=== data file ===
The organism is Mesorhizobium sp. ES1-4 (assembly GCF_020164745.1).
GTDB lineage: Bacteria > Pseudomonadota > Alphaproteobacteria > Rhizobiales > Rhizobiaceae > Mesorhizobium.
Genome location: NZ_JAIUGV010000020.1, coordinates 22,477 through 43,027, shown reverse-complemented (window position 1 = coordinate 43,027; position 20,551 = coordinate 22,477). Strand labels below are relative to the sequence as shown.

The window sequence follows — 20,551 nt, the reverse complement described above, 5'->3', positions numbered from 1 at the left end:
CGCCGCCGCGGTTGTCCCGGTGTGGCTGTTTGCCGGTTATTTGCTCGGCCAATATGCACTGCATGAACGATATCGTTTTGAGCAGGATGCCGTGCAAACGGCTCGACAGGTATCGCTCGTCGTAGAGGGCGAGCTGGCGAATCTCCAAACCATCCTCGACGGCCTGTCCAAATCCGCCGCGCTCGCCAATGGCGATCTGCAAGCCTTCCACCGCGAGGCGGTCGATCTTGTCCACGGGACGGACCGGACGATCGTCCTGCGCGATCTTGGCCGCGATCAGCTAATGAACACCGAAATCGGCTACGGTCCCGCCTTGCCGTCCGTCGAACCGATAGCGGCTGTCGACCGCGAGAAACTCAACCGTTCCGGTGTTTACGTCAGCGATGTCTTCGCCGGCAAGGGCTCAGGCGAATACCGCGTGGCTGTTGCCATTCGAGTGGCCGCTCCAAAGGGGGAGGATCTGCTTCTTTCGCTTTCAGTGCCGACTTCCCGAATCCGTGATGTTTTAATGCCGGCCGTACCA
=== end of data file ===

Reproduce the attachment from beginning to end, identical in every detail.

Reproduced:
The organism is Mesorhizobium sp. ES1-4 (assembly GCF_020164745.1).
GTDB lineage: Bacteria > Pseudomonadota > Alphaproteobacteria > Rhizobiales > Rhizobiaceae > Mesorhizobium.
Genome location: NZ_JAIUGV010000020.1, coordinates 22,477 through 43,027, shown reverse-complemented (window position 1 = coordinate 43,027; position 20,551 = coordinate 22,477). Strand labels below are relative to the sequence as shown.

The window sequence follows — 20,551 nt, the reverse complement described above, 5'->3', positions numbered from 1 at the left end:
CGCCGCCGCGGTTGTCCCGGTGTGGCTGTTTGCCGGTTATTTGCTCGGCCAATATGCACTGCATGAACGATATCGTTTTGAGCAGGATGCCGTGCAAACGGCTCGACAGGTATCGCTCGTCGTAGAGGGCGAGCTGGCGAATCTCCAAACCATCCTCGACGGCCTGTCCAAATCCGCCGCGCTCGCCAATGGCGATCTGCAAGCCTTCCACCGCGAGGCGGTCGATCTTGTCCACGGGACGGACCGGACGATCGTCCTGCGCGATCTTGGCCGCGATCAGCTAATGAACACCGAAATCGGCTACGGTCCCGCCTTGCCGTCCGTCGAACCGATAGCGGCTGTCGACCGCGAGAAACTCAACCGTTCCGGTGTTTACGTCAGCGATGTCTTCGCCGGCAAGGGCTCAGGCGAATACCGCGTGGCTGTTGCCATTCGAGTGGCCGCTCCAAAGGGGGAGGATCTGCTTCTTTCGCTTTCAGTGCCGACTTCCCGAATCCGTGATGTTTTAATGCCGGCCGTACCA